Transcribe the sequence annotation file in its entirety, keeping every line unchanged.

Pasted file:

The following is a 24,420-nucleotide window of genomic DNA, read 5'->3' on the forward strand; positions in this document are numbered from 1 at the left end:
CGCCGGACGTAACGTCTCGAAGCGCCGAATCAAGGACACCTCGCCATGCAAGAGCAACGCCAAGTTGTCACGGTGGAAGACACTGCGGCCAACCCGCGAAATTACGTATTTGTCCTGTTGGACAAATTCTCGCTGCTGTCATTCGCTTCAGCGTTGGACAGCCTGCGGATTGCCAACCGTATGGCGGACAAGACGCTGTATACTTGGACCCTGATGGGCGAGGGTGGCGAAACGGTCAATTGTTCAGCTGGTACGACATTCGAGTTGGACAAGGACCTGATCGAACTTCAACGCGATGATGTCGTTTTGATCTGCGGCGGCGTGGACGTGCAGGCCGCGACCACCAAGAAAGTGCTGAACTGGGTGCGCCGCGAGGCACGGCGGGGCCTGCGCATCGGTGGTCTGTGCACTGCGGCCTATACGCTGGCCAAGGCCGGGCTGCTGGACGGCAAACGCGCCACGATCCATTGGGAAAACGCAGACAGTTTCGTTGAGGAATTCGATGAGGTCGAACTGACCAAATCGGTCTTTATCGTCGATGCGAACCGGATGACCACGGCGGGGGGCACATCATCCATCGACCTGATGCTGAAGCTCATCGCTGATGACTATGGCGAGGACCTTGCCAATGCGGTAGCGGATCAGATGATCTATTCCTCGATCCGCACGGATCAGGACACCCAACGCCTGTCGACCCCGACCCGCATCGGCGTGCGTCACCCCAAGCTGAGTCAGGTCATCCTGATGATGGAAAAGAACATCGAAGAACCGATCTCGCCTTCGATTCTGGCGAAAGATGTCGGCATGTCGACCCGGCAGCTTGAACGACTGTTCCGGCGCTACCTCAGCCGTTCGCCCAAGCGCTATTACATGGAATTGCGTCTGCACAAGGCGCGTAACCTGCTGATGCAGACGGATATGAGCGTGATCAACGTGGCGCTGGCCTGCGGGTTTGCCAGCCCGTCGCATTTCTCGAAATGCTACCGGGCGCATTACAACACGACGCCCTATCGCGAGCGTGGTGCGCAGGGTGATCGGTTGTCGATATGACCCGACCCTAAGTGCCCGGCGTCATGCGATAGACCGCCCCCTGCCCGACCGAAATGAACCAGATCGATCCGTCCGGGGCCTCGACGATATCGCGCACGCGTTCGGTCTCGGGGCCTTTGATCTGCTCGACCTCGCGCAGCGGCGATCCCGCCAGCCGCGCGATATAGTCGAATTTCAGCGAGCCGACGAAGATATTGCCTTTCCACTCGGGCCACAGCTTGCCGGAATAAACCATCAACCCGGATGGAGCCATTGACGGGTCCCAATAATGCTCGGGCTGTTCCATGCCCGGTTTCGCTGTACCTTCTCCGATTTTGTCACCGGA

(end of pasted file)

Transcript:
The following is a 24,420-nucleotide window of genomic DNA, read 5'->3' on the forward strand; positions in this document are numbered from 1 at the left end:
CGCCGGACGTAACGTCTCGAAGCGCCGAATCAAGGACACCTCGCCATGCAAGAGCAACGCCAAGTTGTCACGGTGGAAGACACTGCGGCCAACCCGCGAAATTACGTATTTGTCCTGTTGGACAAATTCTCGCTGCTGTCATTCGCTTCAGCGTTGGACAGCCTGCGGATTGCCAACCGTATGGCGGACAAGACGCTGTATACTTGGACCCTGATGGGCGAGGGTGGCGAAACGGTCAATTGTTCAGCTGGTACGACATTCGAGTTGGACAAGGACCTGATCGAACTTCAACGCGATGATGTCGTTTTGATCTGCGGCGGCGTGGACGTGCAGGCCGCGACCACCAAGAAAGTGCTGAACTGGGTGCGCCGCGAGGCACGGCGGGGCCTGCGCATCGGTGGTCTGTGCACTGCGGCCTATACGCTGGCCAAGGCCGGGCTGCTGGACGGCAAACGCGCCACGATCCATTGGGAAAACGCAGACAGTTTCGTTGAGGAATTCGATGAGGTCGAACTGACCAAATCGGTCTTTATCGTCGATGCGAACCGGATGACCACGGCGGGGGGCACATCATCCATCGACCTGATGCTGAAGCTCATCGCTGATGACTATGGCGAGGACCTTGCCAATGCGGTAGCGGATCAGATGATCTATTCCTCGATCCGCACGGATCAGGACACCCAACGCCTGTCGACCCCGACCCGCATCGGCGTGCGTCACCCCAAGCTGAGTCAGGTCATCCTGATGATGGAAAAGAACATCGAAGAACCGATCTCGCCTTCGATTCTGGCGAAAGATGTCGGCATGTCGACCCGGCAGCTTGAACGACTGTTCCGGCGCTACCTCAGCCGTTCGCCCAAGCGCTATTACATGGAATTGCGTCTGCACAAGGCGCGTAACCTGCTGATGCAGACGGATATGAGCGTGATCAACGTGGCGCTGGCCTGCGGGTTTGCCAGCCCGTCGCATTTCTCGAAATGCTACCGGGCGCATTACAACACGACGCCCTATCGCGAGCGTGGTGCGCAGGGTGATCGGTTGTCGATATGACCCGACCCTAAGTGCCCGGCGTCATGCGATAGACCGCCCCCTGCCCGACCGAAATGAACCAGATCGATCCGTCCGGGGCCTCGACGATATCGCGCACGCGTTCGGTCTCGGGGCCTTTGATCTGCTCGACCTCGCGCAGCGGCGATCCCGCCAGCCGCGCGATATAGTCGAATTTCAGCGAGCCGACGAAGATATTGCCTTTCCACTCGGGCCACAGCTTGCCGGAATAAACCATCAACCCGGATGGAGCCATTGACGGGTCCCAATAATGCTCGGGCTGTTCCATGCCCGGTTTCGCTGTACCTTCTCCGATTTTGTCACCGGA